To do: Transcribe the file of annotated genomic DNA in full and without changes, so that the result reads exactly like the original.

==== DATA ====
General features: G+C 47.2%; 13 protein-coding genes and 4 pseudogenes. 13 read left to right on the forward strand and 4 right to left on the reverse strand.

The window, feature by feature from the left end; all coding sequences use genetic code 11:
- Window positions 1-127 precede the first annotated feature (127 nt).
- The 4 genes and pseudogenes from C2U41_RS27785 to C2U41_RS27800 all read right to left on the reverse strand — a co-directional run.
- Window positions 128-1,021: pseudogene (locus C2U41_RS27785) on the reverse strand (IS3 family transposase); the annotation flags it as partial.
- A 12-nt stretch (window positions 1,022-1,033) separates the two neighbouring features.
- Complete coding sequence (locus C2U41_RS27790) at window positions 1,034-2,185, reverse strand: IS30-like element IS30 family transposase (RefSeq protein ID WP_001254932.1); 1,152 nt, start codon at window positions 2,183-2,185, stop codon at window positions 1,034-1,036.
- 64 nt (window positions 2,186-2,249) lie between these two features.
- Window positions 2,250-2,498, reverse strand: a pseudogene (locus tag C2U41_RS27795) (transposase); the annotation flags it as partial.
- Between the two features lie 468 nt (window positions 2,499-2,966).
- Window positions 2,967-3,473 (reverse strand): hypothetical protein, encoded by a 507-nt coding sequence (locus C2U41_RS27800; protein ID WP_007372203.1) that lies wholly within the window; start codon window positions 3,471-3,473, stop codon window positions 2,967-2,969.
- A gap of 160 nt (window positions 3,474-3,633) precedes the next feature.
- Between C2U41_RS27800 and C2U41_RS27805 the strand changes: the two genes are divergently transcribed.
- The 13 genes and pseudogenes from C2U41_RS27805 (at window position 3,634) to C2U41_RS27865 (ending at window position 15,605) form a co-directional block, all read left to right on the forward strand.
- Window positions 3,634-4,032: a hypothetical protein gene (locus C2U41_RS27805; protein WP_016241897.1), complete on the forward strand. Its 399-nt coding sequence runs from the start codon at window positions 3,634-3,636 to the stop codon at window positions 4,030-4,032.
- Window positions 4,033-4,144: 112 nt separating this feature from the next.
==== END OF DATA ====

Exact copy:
General features: G+C 47.2%; 13 protein-coding genes and 4 pseudogenes. 13 read left to right on the forward strand and 4 right to left on the reverse strand.

The window, feature by feature from the left end; all coding sequences use genetic code 11:
- Window positions 1-127 precede the first annotated feature (127 nt).
- The 4 genes and pseudogenes from C2U41_RS27785 to C2U41_RS27800 all read right to left on the reverse strand — a co-directional run.
- Window positions 128-1,021: pseudogene (locus C2U41_RS27785) on the reverse strand (IS3 family transposase); the annotation flags it as partial.
- A 12-nt stretch (window positions 1,022-1,033) separates the two neighbouring features.
- Complete coding sequence (locus C2U41_RS27790) at window positions 1,034-2,185, reverse strand: IS30-like element IS30 family transposase (RefSeq protein ID WP_001254932.1); 1,152 nt, start codon at window positions 2,183-2,185, stop codon at window positions 1,034-1,036.
- 64 nt (window positions 2,186-2,249) lie between these two features.
- Window positions 2,250-2,498, reverse strand: a pseudogene (locus tag C2U41_RS27795) (transposase); the annotation flags it as partial.
- Between the two features lie 468 nt (window positions 2,499-2,966).
- Window positions 2,967-3,473 (reverse strand): hypothetical protein, encoded by a 507-nt coding sequence (locus C2U41_RS27800; protein ID WP_007372203.1) that lies wholly within the window; start codon window positions 3,471-3,473, stop codon window positions 2,967-2,969.
- A gap of 160 nt (window positions 3,474-3,633) precedes the next feature.
- Between C2U41_RS27800 and C2U41_RS27805 the strand changes: the two genes are divergently transcribed.
- The 13 genes and pseudogenes from C2U41_RS27805 (at window position 3,634) to C2U41_RS27865 (ending at window position 15,605) form a co-directional block, all read left to right on the forward strand.
- Window positions 3,634-4,032: a hypothetical protein gene (locus C2U41_RS27805; protein WP_016241897.1), complete on the forward strand. Its 399-nt coding sequence runs from the start codon at window positions 3,634-3,636 to the stop codon at window positions 4,030-4,032.
- Window positions 4,033-4,144: 112 nt separating this feature from the next.